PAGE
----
It's called the Natural History Museum (Muséum national d'Histoire naturelle), but it is in fact a handful of museums located in the Jardin des Plantes and elsewhere — the Gallery of Mineralogy (Galerie de Mineralogie et de Geologie), the Gallery of Paleontology (birds, dinosaurs, prehistoric animals), the ménagerie in the Jardin des Plantes, and the Grande Gallery of Evolution.
This collection of museums is the place to take children to see all things animals. Plan to spend at least three hours here, with a special stop at the Galeries des Enfants, an interactive science museum designed with children in mind.
Institute du Monde Arabe, photo Wikimedia by Arthur Weidmann
The Institute of the Arab World explores the scientific and cultural contributions of Arabs throughout history. The building itself is worth a visit. The contemporary structure, designed by Jean Nouvel and completed in 1987, features an exterior wall of photosensitive apertures, which open or close depending on the light level, paying homage to the traditional Moorish screen. It's a bit of a gimmick, but an interesting experiment nonetheless.
Here you will find temporary exhibitions as well as permanent collections, a library that features a spiral tower of 100,000 books, and a peaceful interior courtyard.
Spend a Day in the Champagne Region
Visit the Historic D-Day Beaches
Nobel Prize winning members of the Curie family, with Marie in the center
This fascinating free museum is housed in the building where Marie Curie worked and made her remarkable discoveries about radioactivity. In case you've forgotten your French scientific history, Marie Curie was the first woman to win a Nobel Prize, the first person to win two Nobel Prizes, the first woman to become a professor at the Sorbonne, and one of only two women to be entombed in the Pantheon. Unfortunately she died young (at age 66) due to exposure to radiation during her experiments.
But the awards didn't stop with Marie. Husband Pierre, their eldest daughter Irène and her husband Frédéric Joliot-Curie all received a Nobel Prize as well. Although the subject matter sounds geeky, the museum is filled with interesting antique scientific instruments and there is a wonderful small garden to pause and think about how Marie Curie and her family changed the world.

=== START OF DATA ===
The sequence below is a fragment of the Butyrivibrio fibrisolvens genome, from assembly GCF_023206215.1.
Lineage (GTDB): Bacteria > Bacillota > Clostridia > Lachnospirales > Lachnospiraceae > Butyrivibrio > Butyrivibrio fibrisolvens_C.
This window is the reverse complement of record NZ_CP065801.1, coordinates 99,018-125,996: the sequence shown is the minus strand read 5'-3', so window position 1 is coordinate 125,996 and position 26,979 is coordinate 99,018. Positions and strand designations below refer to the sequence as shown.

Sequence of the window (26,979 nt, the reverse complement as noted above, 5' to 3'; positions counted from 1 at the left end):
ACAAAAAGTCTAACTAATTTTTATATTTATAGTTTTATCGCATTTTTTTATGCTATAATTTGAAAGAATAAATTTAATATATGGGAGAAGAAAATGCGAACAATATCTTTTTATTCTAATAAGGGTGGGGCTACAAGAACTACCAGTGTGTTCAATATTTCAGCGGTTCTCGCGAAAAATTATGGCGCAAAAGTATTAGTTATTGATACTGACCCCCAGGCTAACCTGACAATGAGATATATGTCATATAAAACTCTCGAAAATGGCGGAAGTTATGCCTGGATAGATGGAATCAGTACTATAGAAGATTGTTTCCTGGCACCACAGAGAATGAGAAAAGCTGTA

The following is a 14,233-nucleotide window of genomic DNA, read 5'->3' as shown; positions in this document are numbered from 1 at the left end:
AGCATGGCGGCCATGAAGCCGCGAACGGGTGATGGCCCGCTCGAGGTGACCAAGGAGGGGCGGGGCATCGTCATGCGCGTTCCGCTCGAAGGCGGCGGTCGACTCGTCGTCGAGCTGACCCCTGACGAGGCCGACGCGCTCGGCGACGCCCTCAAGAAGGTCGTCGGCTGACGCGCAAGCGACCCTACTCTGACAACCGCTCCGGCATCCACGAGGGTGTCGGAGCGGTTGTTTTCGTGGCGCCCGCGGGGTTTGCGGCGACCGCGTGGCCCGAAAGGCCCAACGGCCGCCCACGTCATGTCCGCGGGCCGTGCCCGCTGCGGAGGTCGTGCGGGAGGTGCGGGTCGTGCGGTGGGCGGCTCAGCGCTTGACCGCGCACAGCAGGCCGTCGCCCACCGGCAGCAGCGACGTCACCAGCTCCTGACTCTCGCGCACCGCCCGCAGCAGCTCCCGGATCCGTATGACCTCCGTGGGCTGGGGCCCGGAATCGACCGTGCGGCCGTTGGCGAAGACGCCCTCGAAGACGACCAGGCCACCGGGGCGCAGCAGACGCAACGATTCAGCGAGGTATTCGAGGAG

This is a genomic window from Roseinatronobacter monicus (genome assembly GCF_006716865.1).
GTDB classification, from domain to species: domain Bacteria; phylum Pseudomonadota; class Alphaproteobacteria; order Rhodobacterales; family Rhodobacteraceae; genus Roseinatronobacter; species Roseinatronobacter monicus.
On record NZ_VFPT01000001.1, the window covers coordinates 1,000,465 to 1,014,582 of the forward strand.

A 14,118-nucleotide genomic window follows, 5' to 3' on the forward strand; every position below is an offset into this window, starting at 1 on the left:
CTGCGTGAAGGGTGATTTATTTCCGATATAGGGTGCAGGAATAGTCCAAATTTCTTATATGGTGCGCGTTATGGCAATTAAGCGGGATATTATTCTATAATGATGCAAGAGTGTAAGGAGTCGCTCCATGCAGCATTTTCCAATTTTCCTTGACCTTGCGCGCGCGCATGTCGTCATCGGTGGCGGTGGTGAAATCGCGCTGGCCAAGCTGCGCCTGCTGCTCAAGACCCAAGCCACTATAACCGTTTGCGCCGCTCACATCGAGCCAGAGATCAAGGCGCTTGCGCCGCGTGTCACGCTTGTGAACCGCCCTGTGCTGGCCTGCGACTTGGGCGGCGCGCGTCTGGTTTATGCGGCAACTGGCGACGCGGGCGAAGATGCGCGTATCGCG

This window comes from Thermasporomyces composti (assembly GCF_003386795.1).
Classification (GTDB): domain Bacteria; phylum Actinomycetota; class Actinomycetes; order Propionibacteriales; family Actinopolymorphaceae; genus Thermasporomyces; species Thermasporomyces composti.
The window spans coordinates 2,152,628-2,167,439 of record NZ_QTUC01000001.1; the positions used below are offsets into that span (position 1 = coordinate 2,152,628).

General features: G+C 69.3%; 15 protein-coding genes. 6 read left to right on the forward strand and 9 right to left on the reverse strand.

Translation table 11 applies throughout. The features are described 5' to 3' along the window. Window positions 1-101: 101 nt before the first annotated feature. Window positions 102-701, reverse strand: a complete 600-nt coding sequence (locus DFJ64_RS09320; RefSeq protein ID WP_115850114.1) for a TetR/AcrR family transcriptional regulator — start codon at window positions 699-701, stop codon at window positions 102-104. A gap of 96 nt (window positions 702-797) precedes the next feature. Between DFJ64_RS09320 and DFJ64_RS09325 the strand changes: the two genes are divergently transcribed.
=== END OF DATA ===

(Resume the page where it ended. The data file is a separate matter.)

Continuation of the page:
Julia Child, as portrayed by Meryl Streep, shopping on Rue Mouffetard
Julia Child's favorite food market is still as bustling as it was in the 1950s, and for hundreds of years before that. (You can see Meryl Streep shopping here in Julie and Julia.) If you want to see the freshest and most bountiful displays, arrive in the morning. The vendors generally set up by 9 AM, close for lunch and reopen at about 2 PM. The Sunday market is a vibrant affair, but be warned: it closes for Sunday lunch and doesn't reopen until Tuesday.
Start your journey on the north end of Rue Mouffetard near the Pantheon and walk south with Eglise Saint-Médard as your final destination. If you want to have an impromptu picnic with your shopping bag loaded with cheeses, baguette, ripe tomatoes, and cured meats, lay your blanket down in the shade of Square Saint Medard.
VIP Dinner Cruise with Bateaux Parisiens
Fountains in the gardens of the Grande Mosquée, photo Wikimedia by Marc Cooper
It's the largest Islamic place of worship in Paris. Founded in 1926, the Grande Mosquée was a tribute to the Muslim soldiers from French colonies who died in World War I. During World II the mosque became a secret refuge for Algerian and European Jews trying to escape the Gestapo. Many escaped using Muslim birth certificates to guarantee safe passage out of Nazi-occupied France. Today, the mosque welcomes guests to enjoy the architecture, the peaceful gardens, the hammam spa, and the popular tearoom and restaurant.
Buildings along Boulevard Saint-Michel, photo Flickr
Boulevard Saint-Michel is the only example of Baron Haussmann's wide boulevards found in the Latin Quarter. In fact, there are only two of these major thoroughfares on the Left Bank — one is Boulevard Saint Michel (5th Arrondissement), the other is Boulevard Saint-Germain (mostly in the 6th Arrondissement). Start at Pont Saint Michel and the place which bears the same name and continue south past the Sorbonne, the Jardin du Luxembourg, and end at Place Camille Jullian.